By Robert W. Rand, PhD, MD; Arthur P. Rinfret, PhD; and Hans von Leden, MD, ScD. Price, $26.50. Pp 428. Charles C Thomas, Publishers, 301-327 E Lawrence Ave, Springfield, Ill 62703, 1968.
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The first recorded use of cryosurgery for cancer was in 1845 by James Arnott. However, it was not until 1895 that Linde successfully produced large quantities of both liquid nitrogen and liquid air. Dermatologists, using the cotton swab, soon recognized the usefulness of this form of therapy. This book is an extensive discussion of the use of cold in medicine and includes, in addition to a history, chapters on its use in such disciplines as ophthalmology, otolaryngology, gynecology, and urology. There is only a short chapter devoted to cryosurgery of malignant lesions of the skin by Setrag A. Zacarian but he describes the advantages of a copper disc for application of liquid nitrogen. However, the shortcoming from the dermatologist's standpoint is that there is no discussion of its usefulness for the many other lesions commonly treated by the dermatologist. Also, there is no discussion of the effective carbon dioxide "stick"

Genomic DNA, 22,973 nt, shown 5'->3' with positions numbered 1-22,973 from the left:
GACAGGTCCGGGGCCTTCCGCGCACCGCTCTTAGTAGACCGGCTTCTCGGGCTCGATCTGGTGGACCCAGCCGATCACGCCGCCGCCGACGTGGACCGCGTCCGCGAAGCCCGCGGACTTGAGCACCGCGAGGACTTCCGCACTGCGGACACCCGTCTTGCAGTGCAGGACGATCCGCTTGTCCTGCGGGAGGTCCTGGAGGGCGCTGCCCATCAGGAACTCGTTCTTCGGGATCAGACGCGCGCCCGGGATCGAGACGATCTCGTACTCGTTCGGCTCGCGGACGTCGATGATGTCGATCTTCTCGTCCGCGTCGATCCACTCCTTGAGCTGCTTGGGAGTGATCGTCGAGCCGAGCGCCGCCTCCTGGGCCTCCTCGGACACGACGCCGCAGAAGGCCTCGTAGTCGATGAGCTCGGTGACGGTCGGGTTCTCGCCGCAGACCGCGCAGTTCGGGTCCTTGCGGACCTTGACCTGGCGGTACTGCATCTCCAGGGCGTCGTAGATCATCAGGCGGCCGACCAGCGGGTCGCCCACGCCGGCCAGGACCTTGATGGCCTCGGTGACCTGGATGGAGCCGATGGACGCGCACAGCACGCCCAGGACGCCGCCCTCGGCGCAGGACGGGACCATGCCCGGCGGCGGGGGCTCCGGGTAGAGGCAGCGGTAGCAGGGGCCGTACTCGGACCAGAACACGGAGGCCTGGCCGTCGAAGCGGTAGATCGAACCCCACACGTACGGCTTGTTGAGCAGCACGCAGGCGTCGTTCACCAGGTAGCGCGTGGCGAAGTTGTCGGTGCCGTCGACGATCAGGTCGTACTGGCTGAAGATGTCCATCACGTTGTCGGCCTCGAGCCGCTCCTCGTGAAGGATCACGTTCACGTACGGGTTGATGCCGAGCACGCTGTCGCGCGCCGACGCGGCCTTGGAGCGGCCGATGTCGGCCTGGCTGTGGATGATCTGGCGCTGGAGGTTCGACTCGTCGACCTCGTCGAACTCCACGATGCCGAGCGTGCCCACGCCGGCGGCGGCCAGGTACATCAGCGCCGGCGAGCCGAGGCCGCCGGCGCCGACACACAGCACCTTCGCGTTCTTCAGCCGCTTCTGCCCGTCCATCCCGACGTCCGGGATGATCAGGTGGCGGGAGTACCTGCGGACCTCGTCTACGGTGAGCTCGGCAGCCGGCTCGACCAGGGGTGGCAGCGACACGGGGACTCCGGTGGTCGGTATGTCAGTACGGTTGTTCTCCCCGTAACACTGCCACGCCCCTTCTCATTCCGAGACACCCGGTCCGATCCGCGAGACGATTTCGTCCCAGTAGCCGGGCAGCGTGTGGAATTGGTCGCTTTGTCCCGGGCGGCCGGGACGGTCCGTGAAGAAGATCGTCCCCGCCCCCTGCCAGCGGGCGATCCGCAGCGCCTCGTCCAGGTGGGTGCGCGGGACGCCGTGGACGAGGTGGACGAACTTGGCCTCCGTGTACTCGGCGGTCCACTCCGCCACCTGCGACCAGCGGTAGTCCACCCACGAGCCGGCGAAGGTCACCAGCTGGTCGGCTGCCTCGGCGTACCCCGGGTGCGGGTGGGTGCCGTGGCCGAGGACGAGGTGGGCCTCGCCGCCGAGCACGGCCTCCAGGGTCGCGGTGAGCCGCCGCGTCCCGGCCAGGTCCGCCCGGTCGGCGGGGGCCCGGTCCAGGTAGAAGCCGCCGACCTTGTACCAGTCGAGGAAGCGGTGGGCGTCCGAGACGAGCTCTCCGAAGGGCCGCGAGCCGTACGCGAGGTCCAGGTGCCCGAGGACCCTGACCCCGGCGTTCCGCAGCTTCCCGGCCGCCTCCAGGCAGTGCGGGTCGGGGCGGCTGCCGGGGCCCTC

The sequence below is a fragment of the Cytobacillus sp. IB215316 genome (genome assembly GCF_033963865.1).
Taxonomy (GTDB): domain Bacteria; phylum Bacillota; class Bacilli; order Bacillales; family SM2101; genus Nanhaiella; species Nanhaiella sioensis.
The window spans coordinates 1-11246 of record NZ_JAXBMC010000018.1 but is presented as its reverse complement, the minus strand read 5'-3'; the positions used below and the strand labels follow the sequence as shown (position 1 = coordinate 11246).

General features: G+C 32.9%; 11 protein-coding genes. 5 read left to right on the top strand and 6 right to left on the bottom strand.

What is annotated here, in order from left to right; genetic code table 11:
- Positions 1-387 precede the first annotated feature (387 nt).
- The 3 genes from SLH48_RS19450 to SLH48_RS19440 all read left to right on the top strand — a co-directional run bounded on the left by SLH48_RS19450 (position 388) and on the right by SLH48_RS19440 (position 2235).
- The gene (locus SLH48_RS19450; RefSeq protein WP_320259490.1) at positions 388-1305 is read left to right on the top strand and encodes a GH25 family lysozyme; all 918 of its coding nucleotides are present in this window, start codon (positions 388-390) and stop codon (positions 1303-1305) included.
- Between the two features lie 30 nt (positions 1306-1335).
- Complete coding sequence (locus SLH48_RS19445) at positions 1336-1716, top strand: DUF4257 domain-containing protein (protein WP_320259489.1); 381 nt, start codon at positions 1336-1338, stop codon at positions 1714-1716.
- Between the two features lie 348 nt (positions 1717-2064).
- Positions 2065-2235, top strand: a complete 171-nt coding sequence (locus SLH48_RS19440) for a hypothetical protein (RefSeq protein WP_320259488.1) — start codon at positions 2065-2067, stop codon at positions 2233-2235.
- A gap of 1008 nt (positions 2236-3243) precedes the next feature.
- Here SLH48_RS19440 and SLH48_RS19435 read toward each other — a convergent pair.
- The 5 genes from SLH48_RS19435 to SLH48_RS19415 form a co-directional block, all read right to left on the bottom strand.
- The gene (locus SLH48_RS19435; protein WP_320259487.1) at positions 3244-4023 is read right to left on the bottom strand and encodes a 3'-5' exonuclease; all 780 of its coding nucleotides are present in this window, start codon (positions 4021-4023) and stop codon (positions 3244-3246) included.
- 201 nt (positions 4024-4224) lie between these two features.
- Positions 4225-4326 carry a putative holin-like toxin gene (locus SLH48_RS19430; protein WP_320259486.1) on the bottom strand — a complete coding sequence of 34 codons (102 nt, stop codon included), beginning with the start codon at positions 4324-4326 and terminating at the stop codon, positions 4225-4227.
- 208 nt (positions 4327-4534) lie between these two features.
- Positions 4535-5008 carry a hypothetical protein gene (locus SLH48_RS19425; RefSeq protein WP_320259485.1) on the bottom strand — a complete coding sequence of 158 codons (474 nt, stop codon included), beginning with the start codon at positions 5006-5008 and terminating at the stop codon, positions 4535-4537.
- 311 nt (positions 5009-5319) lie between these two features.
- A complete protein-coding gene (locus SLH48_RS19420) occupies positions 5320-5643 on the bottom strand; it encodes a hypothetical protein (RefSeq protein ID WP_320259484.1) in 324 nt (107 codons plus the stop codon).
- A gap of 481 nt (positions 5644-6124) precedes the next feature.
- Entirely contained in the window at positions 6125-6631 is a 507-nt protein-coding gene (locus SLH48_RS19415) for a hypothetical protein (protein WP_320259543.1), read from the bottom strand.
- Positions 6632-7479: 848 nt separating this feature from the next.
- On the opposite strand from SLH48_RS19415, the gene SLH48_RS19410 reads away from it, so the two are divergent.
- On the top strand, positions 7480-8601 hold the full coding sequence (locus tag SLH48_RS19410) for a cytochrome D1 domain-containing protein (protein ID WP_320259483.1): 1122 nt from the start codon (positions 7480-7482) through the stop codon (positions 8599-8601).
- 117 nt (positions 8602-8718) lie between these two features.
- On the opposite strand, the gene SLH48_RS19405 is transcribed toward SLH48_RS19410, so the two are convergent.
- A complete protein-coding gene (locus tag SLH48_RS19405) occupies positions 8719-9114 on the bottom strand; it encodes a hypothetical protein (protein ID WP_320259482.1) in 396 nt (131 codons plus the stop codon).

Sams WM. Cryosurgery. Arch Dermatol. 1969;99(6):784. doi:10.1001/archderm.1969.01610240142025